Simon Broughton checks into the last day of digital performances and enjoys the concerts of Hungarian bands with a real audience that took place in Budapest.
Several of the bands we’ve seen in the four days of virtual WOMEX have already featured in some way in Songlines - that’s one of our jobs, to spot upcoming artists. But two of the most arresting groups on the fourth night of WOMEX were certainly new names to me. The first was an all-male group from Kinshasa in Congo and the final act on the bill, a female trio of singers and percussionists from Colombia.
Fulu Miziki from Kinshasa blow you away. Half a dozen guys in masks and Afro-futuristic costumes singing and playing specially constructed instruments from rubbish and recycled materials. There are improvised xylophones, plastic tubes, metal cans and plastic canisters that propel the music forward with the help of a bass guitar. The band started in 2003, but adopted the recycling idea in 2008. The music belongs very much in the Congotronics world of Konono No 1 and Kasai Allstars, but the group totally have their own identity. Filmed while they were stuck in Kampala, Uganda, the band had a stylish corrugated iron backdrop with masks and outfits from recycled materials referencing traditional costumes. The music is deeply African but the message is universal.
Ending the evening were La Perla – a female vocal and percussion trio from Colombia, clearly challenging the prevailing tradition of Latin American percussionists being overwhelmingly male. Their musical skills were evident and there was something refreshing about this music being performed by a provocative group of women keen to speak out about controversial issues. Their witchy song ‘Bruja’, had them heading somewhere spiritual with whistling and vocalised bird sounds alongside the percussion. Like the recycling Congolese, they are with the zeitgeist.
In between there were some more intimate sets working well as filmed performances. Scotland’s Brìghde Chaimbeul, from Skye, brought up as a Gaelic speaker, was playing solo Scottish smallpipes. She began with what seemed like an introspective meditation, a slow opening of her soul – plangent and elegiac. She kept her eyes closed, which could make communication with an audience difficult, but it also felt like she was drawing you into her secret world.
Another intimate set was that of Justin Adams & Mauro Durante – a perhaps surprising meeting of electric guitar with south Italian violin and tamburello (frame drum). Adams is a very versatile British guitarist, a long-time member of Robert Plant’s band, as well as exploring more specialised projects like the wonderful Justin & Juldeh albums with Gambian musician Juldeh Camara. Mauro Durante is the leader of the excellent Italian pizzica band from Puglia, Canzoniere Grecanico Salentino. With Durante’s elegant, but gentle, violin playing and Adam’s pushy punk-inspired electric guitar, it’s a curious combination, but one that perhaps opens up many possibilities through its originality.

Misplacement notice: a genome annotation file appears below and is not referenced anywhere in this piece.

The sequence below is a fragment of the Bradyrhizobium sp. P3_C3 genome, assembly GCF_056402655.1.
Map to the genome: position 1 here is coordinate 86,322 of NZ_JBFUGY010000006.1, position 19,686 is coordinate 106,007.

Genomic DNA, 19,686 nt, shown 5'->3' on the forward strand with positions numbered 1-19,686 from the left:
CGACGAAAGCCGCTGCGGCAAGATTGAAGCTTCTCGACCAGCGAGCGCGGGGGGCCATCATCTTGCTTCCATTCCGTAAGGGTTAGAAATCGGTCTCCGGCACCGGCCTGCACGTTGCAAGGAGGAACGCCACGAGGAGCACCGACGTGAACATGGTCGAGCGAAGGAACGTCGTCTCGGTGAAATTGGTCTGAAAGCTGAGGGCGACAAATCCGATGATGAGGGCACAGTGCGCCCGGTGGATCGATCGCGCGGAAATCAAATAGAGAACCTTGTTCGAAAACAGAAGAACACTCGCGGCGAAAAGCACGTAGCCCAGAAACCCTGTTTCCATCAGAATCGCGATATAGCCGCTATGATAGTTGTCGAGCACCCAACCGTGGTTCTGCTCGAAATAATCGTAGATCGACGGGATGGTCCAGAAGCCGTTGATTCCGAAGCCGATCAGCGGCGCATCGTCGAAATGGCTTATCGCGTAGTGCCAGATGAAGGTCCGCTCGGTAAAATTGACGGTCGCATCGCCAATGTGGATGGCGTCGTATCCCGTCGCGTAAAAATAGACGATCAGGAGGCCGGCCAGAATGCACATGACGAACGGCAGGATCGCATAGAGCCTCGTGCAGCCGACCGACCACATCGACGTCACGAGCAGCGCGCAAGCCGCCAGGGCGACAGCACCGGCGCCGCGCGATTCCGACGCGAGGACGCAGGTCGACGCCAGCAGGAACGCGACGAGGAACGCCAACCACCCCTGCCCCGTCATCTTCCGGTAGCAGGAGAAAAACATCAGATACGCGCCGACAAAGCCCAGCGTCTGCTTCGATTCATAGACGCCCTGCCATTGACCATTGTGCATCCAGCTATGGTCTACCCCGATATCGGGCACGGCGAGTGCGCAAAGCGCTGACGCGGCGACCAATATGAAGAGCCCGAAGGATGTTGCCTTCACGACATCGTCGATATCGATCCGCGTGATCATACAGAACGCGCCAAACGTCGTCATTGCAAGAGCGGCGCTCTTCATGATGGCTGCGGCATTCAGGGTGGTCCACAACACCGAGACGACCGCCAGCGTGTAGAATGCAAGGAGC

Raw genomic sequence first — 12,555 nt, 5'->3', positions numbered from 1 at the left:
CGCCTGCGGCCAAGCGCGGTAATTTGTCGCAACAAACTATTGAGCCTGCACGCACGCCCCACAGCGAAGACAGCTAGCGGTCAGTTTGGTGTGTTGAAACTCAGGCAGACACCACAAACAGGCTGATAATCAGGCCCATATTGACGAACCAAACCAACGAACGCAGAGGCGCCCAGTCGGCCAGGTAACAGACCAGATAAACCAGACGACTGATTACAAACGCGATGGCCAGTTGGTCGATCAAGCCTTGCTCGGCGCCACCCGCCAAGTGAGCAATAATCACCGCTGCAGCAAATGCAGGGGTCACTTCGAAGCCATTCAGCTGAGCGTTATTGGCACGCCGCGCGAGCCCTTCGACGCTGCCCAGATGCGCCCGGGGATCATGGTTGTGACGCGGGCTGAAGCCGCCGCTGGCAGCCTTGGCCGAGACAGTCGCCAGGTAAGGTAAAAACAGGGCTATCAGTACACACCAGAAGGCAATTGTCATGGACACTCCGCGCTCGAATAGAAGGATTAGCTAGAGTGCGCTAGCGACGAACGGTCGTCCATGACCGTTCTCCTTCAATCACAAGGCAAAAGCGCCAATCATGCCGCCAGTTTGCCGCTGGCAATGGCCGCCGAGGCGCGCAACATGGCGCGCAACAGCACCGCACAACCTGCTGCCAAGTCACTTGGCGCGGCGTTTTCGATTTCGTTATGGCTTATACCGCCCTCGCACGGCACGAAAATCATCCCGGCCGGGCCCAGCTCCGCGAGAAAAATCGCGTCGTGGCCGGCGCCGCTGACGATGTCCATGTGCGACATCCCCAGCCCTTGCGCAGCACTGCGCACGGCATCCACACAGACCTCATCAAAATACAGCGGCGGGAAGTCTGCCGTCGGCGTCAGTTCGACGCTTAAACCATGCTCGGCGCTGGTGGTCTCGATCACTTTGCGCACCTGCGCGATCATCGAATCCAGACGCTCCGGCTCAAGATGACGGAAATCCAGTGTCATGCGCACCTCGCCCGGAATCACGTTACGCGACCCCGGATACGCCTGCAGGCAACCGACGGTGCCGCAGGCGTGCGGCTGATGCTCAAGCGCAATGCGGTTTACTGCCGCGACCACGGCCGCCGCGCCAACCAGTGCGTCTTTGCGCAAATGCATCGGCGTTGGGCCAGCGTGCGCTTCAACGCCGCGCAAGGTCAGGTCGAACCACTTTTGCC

On parallel ‘stages’ there have been performances of selected Hungarian bands in front of a live audience in MUPA, the Palace of Arts in Budapest. First of all it was great to see ‘live’ performances in front of a real audience. All four groups are good, Magos, Ötödik Évszak, Babra and Dalinda, but they raised the interesting question about traditional music in the ‘world music’ world of WOMEX, which was picked up in various online forums.
It’s quite unusual for traditional music to feature at WOMEX as there is a reflex tendency to global soup. Maybe that’s what works best, or what people think will work best at international festivals. The band Magos feature young musicians from the Hungarian dance house movement playing traditional music from one particular area of Transylvania, Székely Land, as far as I can tell. It is beautiful music, no fusions with funk or hip-hop, and they do it extremely well. Ötödik Évszak (Fifth Season) are a kind of fusion band, although I suspect most non-Hungarians will think it’s traditional. While all the instruments are traditional, singer Izabella Caussanel comes from a mixed French and Hungarian background, and certainly French chanson creeps into the songs. Babra are a young group playing the music of the Serbian and Croatian communities in Hungary. Played on various plucked tamburas, it is fizzing and fun. Most interesting for me are Dalinda, three women who sing traditional Hungarian songs a capella in three parts. Hungarian music isn’t polyphonic so in a small way it’s groundbreaking. It’s very Hungarian, but very new. I’m not so sure about the doo-wop bits, but earlier this year they were playing at Sur Jahan in India. So the word is already spreading. Like La Perla, they are compelling and refreshing to listen to. That’s what counts.